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India has a vibrant heritage of peaceful protests and vigorous debate: British Foreign Secy Raab on farmers’ protests

British MPs of Indian origin had raised the issue of farmers’ protests in the British parliament, to which Johnson had responded that it is a matter between India and Pakistan — which 10, Downing Street later said that the PM had “misheard” the question.

Written by Shubhajit Roy | New Delhi | Updated: December 16, 2020 7:50:39 pm
dominic raab on farmers protests, jaishankar, britain, dominic raab, india uk talks, brexit, uk brexit talks, india britain, boris johnson, indian express newsBritish Foreign Secretary Dominic Raab at Jawaharlal Nehru Bhawan in New Delhi, Tuesday. (PTI)

A day after announcing that British Prime Minister Boris Johnson will be the chief guest at the Republic Day celebrations in January, the visiting British Foreign Secretary Dominic Raab on Wednesday said that he has “discussed” the situation arising out of the farmers’ protests with External Affairs Minister S Jaishankar and underlined that “your politics” is, in some sense, “our politics” because of the Indian diaspora in Britain.

In an interaction with select Indian journalists in New Delhi after meeting Prime Minister Narendra Modi, Raab, however, said that India has a “vibrant heritage of peaceful protests”, the UK “respects it”.

After the meeting, Modi tweeted, “Excellent meeting with @DominicRaab, UK Secretary of State of @FCDOGovUK. Discussed the vast potential of the India-UK partnership in the post-COVID, post-BREXIT world. Looking forward to next month’s visit by PM @BorisJohnson as Chief Guest at our Republic Day celebrations.”

Responding to questions on the farmers’ protests, Raab, 46, said, “ I discussed the situation with Foreign minister Jaishankar and obviously, we respect the fact that the reforms going through your system here are domestic reforms. Of course, they have elicited the protests that you refer to, and your politics – in some sense – because of the Indian diaspora in Britain, is our politics. But I think, India, as well as having a market-driven economy also has a vibrant heritage of peaceful protests and vigorous debate, and we watch that with interest and we respect it.”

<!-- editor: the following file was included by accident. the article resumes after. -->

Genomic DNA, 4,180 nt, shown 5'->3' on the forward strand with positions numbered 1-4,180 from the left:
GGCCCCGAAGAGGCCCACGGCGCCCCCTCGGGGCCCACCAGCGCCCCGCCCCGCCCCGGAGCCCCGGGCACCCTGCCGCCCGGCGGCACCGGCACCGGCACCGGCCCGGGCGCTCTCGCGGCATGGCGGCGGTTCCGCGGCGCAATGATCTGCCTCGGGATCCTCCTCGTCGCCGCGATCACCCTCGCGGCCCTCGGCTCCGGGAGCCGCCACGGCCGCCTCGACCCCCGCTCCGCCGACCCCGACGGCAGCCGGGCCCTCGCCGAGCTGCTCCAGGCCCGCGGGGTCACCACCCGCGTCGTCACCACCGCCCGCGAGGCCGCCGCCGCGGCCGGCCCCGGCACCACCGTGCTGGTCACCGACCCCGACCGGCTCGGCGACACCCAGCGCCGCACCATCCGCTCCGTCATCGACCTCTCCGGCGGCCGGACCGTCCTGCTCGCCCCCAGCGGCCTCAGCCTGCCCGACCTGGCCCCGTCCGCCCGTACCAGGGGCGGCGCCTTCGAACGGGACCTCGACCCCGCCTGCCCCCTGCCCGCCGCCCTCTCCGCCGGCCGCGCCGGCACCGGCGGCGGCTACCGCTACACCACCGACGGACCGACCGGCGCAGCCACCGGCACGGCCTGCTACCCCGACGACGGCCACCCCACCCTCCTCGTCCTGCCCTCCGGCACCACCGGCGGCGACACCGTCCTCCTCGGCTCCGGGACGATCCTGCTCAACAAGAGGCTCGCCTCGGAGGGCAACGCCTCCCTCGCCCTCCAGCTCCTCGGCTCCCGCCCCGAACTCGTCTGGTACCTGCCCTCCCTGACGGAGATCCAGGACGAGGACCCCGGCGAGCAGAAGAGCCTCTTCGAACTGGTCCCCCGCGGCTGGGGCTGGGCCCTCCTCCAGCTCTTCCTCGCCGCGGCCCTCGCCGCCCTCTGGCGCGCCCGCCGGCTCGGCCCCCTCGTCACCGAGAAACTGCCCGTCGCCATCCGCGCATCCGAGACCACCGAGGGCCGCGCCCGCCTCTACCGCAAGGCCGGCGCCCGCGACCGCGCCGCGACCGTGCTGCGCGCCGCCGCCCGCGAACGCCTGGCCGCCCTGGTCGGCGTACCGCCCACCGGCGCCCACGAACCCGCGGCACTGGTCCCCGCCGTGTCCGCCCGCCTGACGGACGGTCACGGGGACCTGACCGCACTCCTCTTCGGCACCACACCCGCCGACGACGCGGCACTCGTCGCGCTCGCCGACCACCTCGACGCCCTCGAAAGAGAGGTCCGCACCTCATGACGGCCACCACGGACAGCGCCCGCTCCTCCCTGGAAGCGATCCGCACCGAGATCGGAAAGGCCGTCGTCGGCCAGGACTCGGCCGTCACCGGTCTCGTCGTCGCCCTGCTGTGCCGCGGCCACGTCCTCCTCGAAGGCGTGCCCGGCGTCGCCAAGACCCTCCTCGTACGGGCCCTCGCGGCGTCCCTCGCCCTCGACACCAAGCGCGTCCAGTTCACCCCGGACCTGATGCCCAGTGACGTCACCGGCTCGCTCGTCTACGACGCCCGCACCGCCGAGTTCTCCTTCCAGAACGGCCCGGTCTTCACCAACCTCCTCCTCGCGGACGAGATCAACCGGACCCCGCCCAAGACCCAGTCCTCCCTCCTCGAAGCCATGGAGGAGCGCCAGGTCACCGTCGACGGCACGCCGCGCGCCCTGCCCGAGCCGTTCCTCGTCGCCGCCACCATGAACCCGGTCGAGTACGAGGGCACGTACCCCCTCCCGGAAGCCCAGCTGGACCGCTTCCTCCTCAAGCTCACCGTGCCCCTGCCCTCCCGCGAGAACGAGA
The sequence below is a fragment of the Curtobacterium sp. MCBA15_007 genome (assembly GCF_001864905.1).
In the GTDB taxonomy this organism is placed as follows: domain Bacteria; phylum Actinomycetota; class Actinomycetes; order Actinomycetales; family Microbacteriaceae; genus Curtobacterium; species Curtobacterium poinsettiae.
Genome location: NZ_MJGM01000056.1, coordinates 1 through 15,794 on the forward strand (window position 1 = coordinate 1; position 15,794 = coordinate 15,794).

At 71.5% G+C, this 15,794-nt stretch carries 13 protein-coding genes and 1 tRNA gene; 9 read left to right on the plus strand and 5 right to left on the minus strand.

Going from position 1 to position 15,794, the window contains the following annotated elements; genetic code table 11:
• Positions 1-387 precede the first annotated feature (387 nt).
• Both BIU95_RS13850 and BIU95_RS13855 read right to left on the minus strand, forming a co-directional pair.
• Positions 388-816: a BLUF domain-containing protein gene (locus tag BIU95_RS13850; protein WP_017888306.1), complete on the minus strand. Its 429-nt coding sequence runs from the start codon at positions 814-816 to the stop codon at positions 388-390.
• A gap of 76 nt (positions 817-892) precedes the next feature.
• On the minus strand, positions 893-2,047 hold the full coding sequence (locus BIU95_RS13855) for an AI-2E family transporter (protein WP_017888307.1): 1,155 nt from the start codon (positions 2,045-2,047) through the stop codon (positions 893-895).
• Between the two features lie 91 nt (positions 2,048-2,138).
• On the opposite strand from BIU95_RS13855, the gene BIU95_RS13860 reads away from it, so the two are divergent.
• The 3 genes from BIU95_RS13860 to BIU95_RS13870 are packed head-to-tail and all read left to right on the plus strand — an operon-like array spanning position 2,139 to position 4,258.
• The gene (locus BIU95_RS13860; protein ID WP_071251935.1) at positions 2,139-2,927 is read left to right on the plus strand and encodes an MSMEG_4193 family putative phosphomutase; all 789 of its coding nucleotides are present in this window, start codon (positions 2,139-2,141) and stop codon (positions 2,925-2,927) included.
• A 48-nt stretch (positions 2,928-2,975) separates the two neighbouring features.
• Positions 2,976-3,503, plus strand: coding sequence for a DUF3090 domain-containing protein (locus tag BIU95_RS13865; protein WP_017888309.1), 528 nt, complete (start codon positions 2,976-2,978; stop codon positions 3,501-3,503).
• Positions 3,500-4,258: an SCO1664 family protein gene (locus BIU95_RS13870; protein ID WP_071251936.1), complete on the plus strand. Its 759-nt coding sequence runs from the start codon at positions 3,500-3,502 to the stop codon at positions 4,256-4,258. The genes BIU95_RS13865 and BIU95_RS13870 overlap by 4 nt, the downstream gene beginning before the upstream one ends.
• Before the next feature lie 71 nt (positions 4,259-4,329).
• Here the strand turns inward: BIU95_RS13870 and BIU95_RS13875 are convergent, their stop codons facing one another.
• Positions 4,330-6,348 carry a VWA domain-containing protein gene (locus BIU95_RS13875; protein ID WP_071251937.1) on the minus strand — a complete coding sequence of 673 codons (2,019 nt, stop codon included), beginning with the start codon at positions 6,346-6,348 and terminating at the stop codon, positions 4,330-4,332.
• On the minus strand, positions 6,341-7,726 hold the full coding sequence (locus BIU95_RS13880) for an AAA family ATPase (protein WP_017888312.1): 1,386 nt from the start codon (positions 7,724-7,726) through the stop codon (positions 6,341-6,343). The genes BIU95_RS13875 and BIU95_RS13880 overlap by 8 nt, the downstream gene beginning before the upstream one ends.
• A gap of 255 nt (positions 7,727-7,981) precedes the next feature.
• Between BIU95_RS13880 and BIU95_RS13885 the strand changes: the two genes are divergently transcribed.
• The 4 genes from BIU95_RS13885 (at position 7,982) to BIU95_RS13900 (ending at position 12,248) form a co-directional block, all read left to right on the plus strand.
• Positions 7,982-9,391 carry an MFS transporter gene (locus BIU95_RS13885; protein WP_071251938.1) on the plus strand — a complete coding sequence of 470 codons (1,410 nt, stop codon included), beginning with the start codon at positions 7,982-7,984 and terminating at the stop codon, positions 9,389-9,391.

British MPs of Indian origin had raised the issue of farmers’ protests in the British parliament, to which Johnson had responded that it is a matter between India and Pakistan — which 10, Downing Street later said that the PM had “misheard” the question.

When asked about China’s rise and belligerence in the Indo-Pacific and the India-China border this year, the British Foreign Secretary was cautious in his response and said that the rise of China provides the strategic context and there are “opportunities” as well as “challenges” and “risks”.

He talked about the UK’s strategy with “Indo-Pacific tilt”, which is about being “more engaged in grasping opportunities but also more engaged in managing some of the challenges and the pressures”.

He said that the UK and India can cooperate on “cyber and countering misinformation” and in the “maritime sphere”.

On the Indo-Pacific, Raab said he had discussed with Prime Minister Modi and described India as “ a partner and a friend”, and there will be a “step change” in the cooperation and collaboration.

On the prospect of India-UK Free Trade agreement (FTA) when Johnson visits India next month, he did not give a specific response, but said that the “levels of ambition are very high” across the whole bilateral relationship.

When asked about the extradition of the fugitives, he said there are still some “legal issues outstanding” which are “independent from politics or political intervention”. He however said, “We would like to see those expedited as swiftly as possible”.

Talking about the opportunities for the India-UK relationship, Raab said there are “global opportunities ahead and when we think about strategically, in terms of shared values, in terms of concrete interest, we look at the Indo Pacific. I think you’ll see the United Kingdom or global Britain as we like to say it, look further to the east, and when we look to the Indo-Pacific India is clearly a partner and a friend, where we ought to be far more together.”

“We’re looking at all the things we can do on trade, on maritime cooperation, on climate change cooperation, and a roadmap ahead in the weeks and months ahead…there’s an exciting range of possibilities right across the board…India will be..(a) major strategic partner of choice”, he said.

He also said that India has been invited for the G-7 summit next year being hosted by the UK, as well as the COP-26 summit in November.

Raab will also visit Bengaluru, and has met Environment minister Prakash Javadekar and Education minister Ramesh Pokhriyal in New Delhi.

Raab had announced on Tuesday after holding talks with External Affairs Minister S Jaishankar during which the two sides agreed on the key elements of an ambitious 10-year roadmap to further broaden ties, and also boost strategic cooperation in the Indo-Pacific region.

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